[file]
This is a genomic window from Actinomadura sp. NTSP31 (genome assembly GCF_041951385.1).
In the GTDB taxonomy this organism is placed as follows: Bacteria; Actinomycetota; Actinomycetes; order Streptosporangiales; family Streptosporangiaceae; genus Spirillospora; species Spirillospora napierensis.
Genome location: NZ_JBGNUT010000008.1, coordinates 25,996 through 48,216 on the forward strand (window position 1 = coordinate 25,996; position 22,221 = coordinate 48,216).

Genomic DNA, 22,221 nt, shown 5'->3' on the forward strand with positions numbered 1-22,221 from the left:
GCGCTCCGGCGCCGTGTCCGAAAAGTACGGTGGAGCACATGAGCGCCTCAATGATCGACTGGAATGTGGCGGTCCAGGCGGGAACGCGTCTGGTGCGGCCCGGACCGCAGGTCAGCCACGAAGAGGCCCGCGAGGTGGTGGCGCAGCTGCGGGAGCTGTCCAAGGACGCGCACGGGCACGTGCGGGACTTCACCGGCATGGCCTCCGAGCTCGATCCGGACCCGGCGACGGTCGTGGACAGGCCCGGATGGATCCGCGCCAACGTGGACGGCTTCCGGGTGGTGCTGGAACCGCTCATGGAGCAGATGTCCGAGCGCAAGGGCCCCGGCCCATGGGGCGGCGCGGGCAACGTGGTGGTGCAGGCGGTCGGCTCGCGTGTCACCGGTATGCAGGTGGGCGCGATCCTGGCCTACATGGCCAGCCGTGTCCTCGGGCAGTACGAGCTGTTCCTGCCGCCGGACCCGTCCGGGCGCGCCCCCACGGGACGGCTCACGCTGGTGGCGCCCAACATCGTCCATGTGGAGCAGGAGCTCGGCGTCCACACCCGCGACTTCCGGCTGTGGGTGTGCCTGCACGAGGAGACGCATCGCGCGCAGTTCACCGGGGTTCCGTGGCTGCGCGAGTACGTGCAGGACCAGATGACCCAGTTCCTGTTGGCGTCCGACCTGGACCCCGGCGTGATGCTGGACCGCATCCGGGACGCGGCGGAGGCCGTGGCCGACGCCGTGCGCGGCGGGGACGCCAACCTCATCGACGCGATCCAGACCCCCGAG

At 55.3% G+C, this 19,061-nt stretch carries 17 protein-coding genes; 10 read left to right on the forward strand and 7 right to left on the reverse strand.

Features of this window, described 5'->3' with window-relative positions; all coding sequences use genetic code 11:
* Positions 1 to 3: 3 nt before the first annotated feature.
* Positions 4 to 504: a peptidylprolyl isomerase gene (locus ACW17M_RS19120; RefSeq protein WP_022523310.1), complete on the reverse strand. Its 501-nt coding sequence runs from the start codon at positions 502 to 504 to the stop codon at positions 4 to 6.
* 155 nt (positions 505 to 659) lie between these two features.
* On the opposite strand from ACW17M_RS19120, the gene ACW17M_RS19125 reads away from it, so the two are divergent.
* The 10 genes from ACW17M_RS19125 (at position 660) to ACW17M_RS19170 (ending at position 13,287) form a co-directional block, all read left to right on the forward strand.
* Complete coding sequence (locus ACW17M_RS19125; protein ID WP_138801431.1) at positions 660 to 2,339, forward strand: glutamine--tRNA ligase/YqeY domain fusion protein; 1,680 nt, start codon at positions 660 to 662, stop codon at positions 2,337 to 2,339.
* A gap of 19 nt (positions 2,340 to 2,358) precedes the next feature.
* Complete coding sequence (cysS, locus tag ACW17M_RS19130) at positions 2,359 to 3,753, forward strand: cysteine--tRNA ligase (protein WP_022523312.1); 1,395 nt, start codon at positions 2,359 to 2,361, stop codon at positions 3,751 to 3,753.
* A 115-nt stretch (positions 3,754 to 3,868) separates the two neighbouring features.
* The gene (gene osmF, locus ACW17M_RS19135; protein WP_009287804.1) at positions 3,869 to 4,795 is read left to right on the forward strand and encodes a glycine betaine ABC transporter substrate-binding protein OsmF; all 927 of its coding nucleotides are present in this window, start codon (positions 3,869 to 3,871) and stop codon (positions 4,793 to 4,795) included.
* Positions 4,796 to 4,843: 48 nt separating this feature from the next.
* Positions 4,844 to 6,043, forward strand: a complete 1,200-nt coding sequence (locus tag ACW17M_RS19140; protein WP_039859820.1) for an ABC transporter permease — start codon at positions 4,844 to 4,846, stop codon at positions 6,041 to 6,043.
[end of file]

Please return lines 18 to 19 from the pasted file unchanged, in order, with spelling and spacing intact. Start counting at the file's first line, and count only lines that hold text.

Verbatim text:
* Positions 4,796 to 4,843: 48 nt separating this feature from the next.
* Positions 4,844 to 6,043, forward strand: a complete 1,200-nt coding sequence (locus tag ACW17M_RS19140; protein WP_039859820.1) for an ABC transporter permease — start codon at positions 4,844 to 4,846, stop codon at positions 6,041 to 6,043.